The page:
A number of women have died in custody in the past or at the hands of the security forces, e.g. Ms. Zahra Kazemi (a photojournalist; as a result of blow to her skull in custody at Evin Prison/Tehran, 2003), Ms. Zahra Baniyaghoub (a medical doctor; allegedly committed ‘suicide’ in temporary detention in Hamedan, 2007), and Ms. Haleh Sahabi (a member of ‘Mothers for Peace’ died as a result of blows by the security forces in an attack on her father’s funeral in Tehran, June 2011). Furthermore, a number of women – as well as men – were reportedly raped by the security forces in custody after being detained during the protests that followed the 2009 Presidential Election. The perpetrators of those crimes enjoy impunity and the Iranian judiciary has failed to bring to justice even a single perpetrator.
The Iranian women face extremely discriminatory laws that deny them their most basic rights. Some of the discriminatory legal provisions are as follows:
They are obliged to obey the husband’s sexual demands;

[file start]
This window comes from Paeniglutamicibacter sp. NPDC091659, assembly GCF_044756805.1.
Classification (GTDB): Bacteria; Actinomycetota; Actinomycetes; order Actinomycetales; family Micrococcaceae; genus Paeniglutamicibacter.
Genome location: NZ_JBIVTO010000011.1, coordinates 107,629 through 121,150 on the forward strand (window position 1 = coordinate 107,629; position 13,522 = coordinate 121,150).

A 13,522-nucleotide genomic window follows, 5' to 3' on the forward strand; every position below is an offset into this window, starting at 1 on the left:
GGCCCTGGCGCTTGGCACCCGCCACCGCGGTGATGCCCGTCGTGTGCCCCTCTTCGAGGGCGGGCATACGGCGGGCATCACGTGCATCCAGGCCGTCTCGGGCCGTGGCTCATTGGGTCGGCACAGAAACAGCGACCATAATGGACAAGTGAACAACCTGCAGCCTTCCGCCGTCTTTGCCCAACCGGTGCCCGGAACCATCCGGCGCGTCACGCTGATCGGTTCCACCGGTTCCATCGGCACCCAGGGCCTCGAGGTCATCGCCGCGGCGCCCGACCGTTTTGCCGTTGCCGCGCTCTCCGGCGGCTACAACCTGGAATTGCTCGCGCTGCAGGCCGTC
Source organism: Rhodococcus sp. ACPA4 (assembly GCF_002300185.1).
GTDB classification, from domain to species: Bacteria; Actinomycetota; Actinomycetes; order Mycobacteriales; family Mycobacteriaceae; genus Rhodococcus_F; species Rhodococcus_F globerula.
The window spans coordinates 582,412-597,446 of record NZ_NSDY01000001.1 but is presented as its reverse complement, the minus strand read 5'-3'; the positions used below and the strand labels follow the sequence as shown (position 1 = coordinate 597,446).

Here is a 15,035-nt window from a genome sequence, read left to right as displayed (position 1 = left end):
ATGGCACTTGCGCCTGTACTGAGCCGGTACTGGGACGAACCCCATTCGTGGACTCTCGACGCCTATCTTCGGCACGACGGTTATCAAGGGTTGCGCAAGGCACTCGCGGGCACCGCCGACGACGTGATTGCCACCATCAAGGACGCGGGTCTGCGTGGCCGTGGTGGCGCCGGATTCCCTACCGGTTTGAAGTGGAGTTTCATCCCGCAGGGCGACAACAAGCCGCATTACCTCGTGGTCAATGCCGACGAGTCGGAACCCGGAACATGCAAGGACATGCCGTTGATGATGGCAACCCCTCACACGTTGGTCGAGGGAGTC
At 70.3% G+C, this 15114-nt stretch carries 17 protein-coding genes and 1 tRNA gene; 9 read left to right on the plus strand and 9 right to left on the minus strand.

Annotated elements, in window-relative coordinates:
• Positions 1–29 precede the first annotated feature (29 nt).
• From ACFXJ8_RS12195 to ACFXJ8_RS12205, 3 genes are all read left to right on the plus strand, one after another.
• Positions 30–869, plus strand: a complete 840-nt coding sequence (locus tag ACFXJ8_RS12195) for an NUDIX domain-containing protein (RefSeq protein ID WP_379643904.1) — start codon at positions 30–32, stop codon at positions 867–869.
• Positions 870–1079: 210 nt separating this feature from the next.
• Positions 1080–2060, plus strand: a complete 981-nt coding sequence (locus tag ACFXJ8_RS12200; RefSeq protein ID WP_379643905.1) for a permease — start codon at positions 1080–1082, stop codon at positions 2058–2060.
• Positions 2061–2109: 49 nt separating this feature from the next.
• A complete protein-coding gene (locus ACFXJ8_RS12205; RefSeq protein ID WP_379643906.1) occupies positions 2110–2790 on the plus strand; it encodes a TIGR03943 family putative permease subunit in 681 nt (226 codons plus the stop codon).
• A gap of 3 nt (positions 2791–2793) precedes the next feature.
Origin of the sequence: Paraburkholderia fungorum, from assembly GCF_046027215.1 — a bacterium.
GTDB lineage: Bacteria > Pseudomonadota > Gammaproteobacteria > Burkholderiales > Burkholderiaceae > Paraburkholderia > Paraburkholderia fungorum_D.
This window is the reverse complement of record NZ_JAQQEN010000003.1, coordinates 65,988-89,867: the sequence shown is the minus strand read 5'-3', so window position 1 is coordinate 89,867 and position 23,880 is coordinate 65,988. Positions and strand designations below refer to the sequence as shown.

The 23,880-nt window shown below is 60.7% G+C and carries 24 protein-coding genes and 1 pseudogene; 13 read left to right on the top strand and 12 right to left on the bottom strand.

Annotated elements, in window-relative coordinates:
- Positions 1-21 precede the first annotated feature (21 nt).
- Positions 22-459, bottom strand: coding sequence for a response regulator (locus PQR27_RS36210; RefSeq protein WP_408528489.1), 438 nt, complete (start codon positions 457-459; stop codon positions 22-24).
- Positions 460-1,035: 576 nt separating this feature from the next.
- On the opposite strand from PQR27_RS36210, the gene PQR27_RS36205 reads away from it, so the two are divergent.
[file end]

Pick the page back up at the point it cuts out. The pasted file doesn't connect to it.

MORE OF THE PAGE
They are deprived of the right of divorce; the husband has the power to divorce;
The husband’s permission is obligatory for travelling abroad or working;
Female children’s share of inheritance is half the share of male children; married women inherit only one-eighth of the husband’s assets;
Muslim women are not allowed to marry non-Muslim men;
A man’s testimony is worth the testimony of two women;
Men have the right of polygamy;
The savage punishment of stoning is practised for adultery for both women and men, but most victims are women, because the right of polygamy occasionally provides a way out for men.